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Comment: Re:A miracle of modern diplomacy (Score 1) 141

by metlin (#47942413) Attached to: On Independence for Scotland:

Hell, even India got its independence peacefully, though the peace ended moments after independence.

You have no idea what the hell you're talking about.

The west idolizes Gandhi and completely ignores historical truths in the process. Gandhi waged a political war of attrition on the British, and a weakened Britain from WW2 caved in. But the truth is, Gandhi's role was the proverbial straw -- violent protests against the British were underway long before he was even born.

The first Indian battle of independence was in 1857, and was violent. There have been many, many violent conflicts with the British, up until the point of independence. In 1919, the British massacred thousands of non-violent protestors in Jhalianwala Bagh.

And from the hanging of the likes of Bhagat Singh (who was a socialist revolutionary) in 1931 to Subhas Chandra Bose's alliance with the Japanese and the Germans to fight the British, there were many militant freedom fighters who caused tangible hardship on the British.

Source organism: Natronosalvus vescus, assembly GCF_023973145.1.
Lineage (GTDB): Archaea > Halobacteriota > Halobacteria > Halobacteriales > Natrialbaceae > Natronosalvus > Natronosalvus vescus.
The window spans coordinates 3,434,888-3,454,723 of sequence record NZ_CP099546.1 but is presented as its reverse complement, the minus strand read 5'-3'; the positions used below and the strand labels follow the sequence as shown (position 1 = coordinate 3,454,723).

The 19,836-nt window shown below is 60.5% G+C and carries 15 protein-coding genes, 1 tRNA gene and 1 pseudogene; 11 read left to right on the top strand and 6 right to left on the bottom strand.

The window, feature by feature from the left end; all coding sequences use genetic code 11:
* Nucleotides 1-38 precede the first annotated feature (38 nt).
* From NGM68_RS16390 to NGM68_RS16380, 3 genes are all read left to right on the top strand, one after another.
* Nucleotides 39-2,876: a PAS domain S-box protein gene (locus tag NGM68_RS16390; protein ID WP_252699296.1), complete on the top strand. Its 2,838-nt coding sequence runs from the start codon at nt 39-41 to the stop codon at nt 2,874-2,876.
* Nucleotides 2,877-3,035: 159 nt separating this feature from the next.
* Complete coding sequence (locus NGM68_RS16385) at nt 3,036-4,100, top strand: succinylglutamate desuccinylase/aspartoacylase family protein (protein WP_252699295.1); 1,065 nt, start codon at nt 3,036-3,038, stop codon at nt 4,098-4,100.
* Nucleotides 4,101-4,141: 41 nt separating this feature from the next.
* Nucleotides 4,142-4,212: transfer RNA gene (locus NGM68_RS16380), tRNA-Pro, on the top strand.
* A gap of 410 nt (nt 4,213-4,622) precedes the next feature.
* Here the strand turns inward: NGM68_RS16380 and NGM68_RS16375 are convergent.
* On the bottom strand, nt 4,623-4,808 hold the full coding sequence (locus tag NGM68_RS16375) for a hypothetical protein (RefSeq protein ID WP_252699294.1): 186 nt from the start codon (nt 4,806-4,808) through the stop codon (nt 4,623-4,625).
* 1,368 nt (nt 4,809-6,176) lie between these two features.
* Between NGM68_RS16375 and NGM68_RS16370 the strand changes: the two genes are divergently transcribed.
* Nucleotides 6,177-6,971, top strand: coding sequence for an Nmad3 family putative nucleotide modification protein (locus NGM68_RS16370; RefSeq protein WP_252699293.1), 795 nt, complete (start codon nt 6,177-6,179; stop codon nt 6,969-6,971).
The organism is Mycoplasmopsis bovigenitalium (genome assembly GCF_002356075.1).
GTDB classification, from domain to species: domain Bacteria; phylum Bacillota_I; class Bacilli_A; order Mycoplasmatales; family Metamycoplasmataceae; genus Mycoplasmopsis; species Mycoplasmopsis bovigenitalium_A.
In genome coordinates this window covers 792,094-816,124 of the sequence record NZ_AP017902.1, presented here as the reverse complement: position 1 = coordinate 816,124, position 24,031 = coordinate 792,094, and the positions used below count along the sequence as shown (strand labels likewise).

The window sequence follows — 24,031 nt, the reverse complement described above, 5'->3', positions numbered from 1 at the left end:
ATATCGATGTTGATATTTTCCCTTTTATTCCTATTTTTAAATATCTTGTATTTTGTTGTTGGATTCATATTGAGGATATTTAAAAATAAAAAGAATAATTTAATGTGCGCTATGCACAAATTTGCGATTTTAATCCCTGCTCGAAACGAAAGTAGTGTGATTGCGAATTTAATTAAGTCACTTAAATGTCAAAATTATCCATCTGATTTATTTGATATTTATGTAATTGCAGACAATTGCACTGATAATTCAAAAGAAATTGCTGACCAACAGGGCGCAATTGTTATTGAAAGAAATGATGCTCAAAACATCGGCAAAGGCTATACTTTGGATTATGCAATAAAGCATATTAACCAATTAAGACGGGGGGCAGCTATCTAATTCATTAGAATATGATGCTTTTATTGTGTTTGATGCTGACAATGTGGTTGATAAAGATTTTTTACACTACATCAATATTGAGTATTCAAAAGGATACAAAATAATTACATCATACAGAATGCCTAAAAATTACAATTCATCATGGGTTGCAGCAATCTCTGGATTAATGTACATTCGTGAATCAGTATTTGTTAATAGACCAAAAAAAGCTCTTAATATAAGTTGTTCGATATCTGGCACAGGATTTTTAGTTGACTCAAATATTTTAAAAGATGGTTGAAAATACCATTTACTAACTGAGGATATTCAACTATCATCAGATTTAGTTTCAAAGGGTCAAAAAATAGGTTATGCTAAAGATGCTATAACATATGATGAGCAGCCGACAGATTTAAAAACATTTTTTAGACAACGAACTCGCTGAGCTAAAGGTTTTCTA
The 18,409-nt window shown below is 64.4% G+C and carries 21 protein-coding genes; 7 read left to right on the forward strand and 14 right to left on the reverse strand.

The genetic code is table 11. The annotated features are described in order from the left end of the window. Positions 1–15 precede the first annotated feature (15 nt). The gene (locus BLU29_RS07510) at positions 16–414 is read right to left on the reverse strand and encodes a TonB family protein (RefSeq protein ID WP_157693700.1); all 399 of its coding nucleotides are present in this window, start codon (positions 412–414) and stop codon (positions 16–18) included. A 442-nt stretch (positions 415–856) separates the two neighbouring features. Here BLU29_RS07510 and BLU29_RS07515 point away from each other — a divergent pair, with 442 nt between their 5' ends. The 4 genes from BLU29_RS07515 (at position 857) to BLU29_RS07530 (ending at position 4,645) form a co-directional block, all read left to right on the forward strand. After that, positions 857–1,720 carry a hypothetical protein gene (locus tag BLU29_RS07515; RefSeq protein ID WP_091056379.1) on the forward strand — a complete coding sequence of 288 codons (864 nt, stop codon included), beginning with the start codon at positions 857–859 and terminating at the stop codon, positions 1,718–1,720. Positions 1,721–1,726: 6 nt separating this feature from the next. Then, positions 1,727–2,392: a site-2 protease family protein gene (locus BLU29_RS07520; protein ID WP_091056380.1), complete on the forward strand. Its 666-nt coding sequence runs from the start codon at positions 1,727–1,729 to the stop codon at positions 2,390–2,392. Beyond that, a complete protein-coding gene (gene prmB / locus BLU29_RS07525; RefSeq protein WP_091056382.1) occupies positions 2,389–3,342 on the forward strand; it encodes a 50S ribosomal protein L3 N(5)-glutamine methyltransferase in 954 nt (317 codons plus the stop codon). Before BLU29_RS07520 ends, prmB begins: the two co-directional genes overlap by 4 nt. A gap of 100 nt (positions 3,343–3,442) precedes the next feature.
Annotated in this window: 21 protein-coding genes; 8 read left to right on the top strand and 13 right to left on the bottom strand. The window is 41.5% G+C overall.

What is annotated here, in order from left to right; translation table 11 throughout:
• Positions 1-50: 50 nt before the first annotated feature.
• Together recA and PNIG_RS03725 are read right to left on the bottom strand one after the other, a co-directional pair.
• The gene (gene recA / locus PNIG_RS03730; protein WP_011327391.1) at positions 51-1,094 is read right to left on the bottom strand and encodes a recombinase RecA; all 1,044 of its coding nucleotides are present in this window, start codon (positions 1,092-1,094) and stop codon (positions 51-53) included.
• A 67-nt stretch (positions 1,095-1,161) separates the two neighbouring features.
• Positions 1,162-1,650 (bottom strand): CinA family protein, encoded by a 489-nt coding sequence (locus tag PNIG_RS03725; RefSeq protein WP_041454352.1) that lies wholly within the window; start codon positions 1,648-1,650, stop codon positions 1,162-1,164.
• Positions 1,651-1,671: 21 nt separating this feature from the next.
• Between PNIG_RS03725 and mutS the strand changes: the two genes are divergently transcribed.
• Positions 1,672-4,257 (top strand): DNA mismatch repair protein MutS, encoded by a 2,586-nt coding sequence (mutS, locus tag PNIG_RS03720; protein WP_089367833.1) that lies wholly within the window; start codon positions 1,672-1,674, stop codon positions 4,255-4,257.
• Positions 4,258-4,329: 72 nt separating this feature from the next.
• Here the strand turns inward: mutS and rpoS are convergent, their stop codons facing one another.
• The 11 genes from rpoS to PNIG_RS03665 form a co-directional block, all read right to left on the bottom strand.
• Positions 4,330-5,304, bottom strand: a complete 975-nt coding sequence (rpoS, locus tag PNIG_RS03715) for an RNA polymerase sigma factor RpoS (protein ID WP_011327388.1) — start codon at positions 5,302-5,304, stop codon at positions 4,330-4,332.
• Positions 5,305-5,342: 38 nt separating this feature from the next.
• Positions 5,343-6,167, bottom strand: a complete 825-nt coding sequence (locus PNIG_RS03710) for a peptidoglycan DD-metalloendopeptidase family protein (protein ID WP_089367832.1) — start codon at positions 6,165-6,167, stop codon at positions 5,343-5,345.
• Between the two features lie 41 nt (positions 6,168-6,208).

Only someone ignorant of history would call the Indian independence movement peaceful. There's a reason Gandhi was shot dead -- he may have been a martyr in his death, but he waged a political battle with bitter consequences whose effects continue to be felt to this day.

Comment: Low Power (Score 1) 95

by the eric conspiracy (#47942093) Attached to: Slashdot Asks: What's In Your Home Datacenter?

For my always-on machines I have a couple of Atom 525's with perhaps 30 TB of data storage. The OS for those is Scientific Linus 5.x (someday to be Centos 6.x).

These are plenty powerful enough for the services I use them for - files storage, light duty web serving, personal IMAP, DNS caching etc. and sip at the electrical supply.

They are good enough for light duty web browsing as well.

For more challenging applications (like games, photo editing etc) I have a couple of machines running 4 and 6 core I7s with 24GB of RAM. These only get turned on when I need them.

Comment: Not necessarily a bad thing (Score 1) 104

by the eric conspiracy (#47940851) Attached to: An Open Source Pitfall? Mozilla Labs Closed, Quietly

Killing most projects early is considered a good thing in some circles because it weeds out the garbage and makes more resources available to the more worthwhile projects.

Often you can tell how good a company is at managing R&D by how quickly it kills bad projects.

When I was working in R&D portfolio management we found that a bunch of small projects was much less likely to return something worthwhile than a more limited number of big projects.

It really boiled down to the idea that there is a non-linear relationship between resources devoted to a project and the likelihood of success.

"No problem is so formidable that you can't walk away from it." -- C. Schulz

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